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Dec. 6, 2021 | Monday
Local News
Exploring Queenston on a rainy fall day
Sean Blank with his great dane mastiff Cas. (Gail Kendall)

Gail Kendall
Special to Niagara Now/The Lake Report

The usually quiet, quaint and historical village of Queenston in Niagara-on-the-Lake was buzzing with activity Saturday for "Explore Queenston."

Doors were open at Riverbrink Art Museum, Willowbank Estate and the new Willowbank Studio, allowing visitors to view the properties and to talk with the curators, directors, students and instructors. 

In addition, some members of the Queenston Residents Association took the opportunity to hold lawn sales. 

Riverbrink sits at the top of Queenston Street and offers a spectacular view of the Niagara River below. 

Open to the public since 1983, its exhibitions change often and events include opportunities to engage in open conversations, seminars, on-site art workshops and tours of the historical Queenston Village. 

Speaking with the director and curator Debra Antoncic, along with volunteer Deborah Paine, they were both surprised at how busy they had been with visitors arriving to view the museum as well as shop for some previously loved treasures.

The day began with a forecast of rain, which fell off and on throughout the day, but that did not keep visitors away. 

There was a mix of local residents as well as out-of-town guests wanting to take the opportunity to visit not only the historical buildings but Queenston itself. 

Down the street and up the hill, is the magnificent Willowbank Estate, which serves as the School of Restoration Arts. It is dedicated to teaching all arts and skills related to restoration of building heritage, and uses historic buildings in need of restoration as its teaching venues.

The Prince of Wales is the royal patron of Willowbank in recognition of the property and schools. The facility was buzzing with activity Saturday.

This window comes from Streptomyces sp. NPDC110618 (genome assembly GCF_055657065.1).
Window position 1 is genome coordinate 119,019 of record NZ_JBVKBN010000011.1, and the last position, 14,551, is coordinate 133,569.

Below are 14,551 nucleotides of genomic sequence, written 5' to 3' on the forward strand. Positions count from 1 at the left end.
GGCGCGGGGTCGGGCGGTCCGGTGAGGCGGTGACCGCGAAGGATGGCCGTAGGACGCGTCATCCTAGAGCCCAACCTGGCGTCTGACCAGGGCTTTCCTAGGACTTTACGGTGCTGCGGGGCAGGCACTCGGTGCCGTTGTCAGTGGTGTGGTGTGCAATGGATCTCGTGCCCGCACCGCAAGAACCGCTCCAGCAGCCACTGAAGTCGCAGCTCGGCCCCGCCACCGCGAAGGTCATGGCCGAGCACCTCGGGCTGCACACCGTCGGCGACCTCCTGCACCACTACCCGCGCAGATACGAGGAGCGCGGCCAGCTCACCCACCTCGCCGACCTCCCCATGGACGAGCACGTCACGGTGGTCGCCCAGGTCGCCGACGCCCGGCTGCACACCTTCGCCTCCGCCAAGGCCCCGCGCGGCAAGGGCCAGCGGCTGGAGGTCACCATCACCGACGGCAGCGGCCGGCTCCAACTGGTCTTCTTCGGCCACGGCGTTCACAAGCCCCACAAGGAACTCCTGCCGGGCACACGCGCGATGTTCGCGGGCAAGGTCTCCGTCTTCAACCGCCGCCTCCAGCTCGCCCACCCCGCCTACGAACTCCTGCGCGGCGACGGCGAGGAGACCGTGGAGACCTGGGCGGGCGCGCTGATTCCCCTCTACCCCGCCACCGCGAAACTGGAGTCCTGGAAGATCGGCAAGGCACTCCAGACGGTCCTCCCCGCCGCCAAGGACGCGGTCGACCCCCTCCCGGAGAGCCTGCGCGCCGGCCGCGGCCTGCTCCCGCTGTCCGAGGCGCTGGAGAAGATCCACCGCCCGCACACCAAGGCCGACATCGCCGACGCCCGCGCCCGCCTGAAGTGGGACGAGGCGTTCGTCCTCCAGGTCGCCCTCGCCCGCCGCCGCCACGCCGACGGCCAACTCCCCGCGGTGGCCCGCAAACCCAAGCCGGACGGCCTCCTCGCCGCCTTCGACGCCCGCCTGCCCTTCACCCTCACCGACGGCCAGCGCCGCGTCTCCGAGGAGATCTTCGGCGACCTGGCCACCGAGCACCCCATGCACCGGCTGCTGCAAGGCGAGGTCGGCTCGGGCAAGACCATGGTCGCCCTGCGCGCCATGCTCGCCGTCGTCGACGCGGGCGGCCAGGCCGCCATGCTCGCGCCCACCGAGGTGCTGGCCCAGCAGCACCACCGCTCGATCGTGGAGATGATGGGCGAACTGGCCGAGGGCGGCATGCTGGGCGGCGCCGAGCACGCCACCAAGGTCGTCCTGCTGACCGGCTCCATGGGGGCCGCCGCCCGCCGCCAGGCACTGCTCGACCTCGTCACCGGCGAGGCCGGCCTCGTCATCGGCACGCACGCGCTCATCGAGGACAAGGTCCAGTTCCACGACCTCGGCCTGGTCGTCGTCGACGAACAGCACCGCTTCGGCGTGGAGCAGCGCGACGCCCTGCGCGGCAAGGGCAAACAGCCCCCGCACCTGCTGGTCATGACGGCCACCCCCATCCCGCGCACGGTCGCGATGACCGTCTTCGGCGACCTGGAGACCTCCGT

Caitlin Wooll, director of the School of Restoration Art, greeted guests and invited people to wander throughout the main and lower floors of the mansion and encouraged visitors to speak to students along the way. 

“We have had a really good turnout that’s been kind of awesome,” Wooll said excitedly, adding the facility has just partnered with 124 Queen, a boutique hotel and spa located on Queen Street in Old Town, as well as Treadwell Cuisine.

Amanda Hansen, director of sales for 124 Queen, set up on the upper balcony of the mansion and explained the hotel has partnered with Willowbank to take care of planning and catering all its events.

“Every time there is a venue fee posted for an event on-site, that fee is donated" to Willowbank and the hotel handles all the culinary fare, said Hansen.

“They can do anything from small intimate dinners in the bright parlour to luncheons and bridal showers on the terrace to about 250 to 300 tented.”

An event can run from Thursday right through to Sunday. Small events will be taking place this winter indoors and the facility is now booking for next year’s weddings and other outdoor events. 

Sean Blank is a second-year student at Willowbank with a master's in historic preservation from an American school. He felt the need to complement the academic and theory side of his education with a hands-on approach, so he enrolled at Willowbank.

“I think the beauty of the program is that it certainly challenged me to think differently about what I’m capable of and what I want,” said Blank. “I never thought I would be interested in the hands-on aspect, but I am increasingly drawn to that.” 

Blank and his great dane mastiff Cas are often seen wandering the village. 

Carmen Attard of Queenston and Bill Cutler of Crystal Beach saw the invitation in the paper and thought it would be an interesting way to spend a Saturday. 

Cutler owned an almost 200-year-old home in Port Colborne and is interested in historical buildings. 

“We are excited to be able to see the inside of the buildings that we often walk by,” said Attard. 

Steps from the bottom of Willowbank Estate is the former Laura Secord school now renamed the Willowbank Studio and occupied by artists Sharon Okun and Adam Markovic. 

Inside they have respectfully kept the essence of the space intact while utilizing the former classrooms and offices. Okun was busy with a wandering crowd of people in her studio classroom, which displays her own art, and explaining how her classes and workshops are evolving. 

Markovic was busy with a group in the main room. It has an old apothecary feel to it, complete with authentic old bottles filled with paint-making ingredients. 

That afternoon, Markovic had captivated his audience while explaining the process of making his own paint. He spoke about the oils and colour pigments he chooses and why he selects those specific ingredients. At the same time, he prepared a sample to show to his guests with many questions and answers along the way. 

Markovic also offers workshops on preparing your own paint. 

In addition, walking tours of the village were taking place with many people intrigued with all the village has to offer. 

Joseph and Sandra from St. Catharines were spending the day wandering the village's buildings. They had never been to Queenston and loved what they saw. “The quaintness of the village and the opportunity to see inside the buildings made for a nice day out,” Joseph said.

 

 

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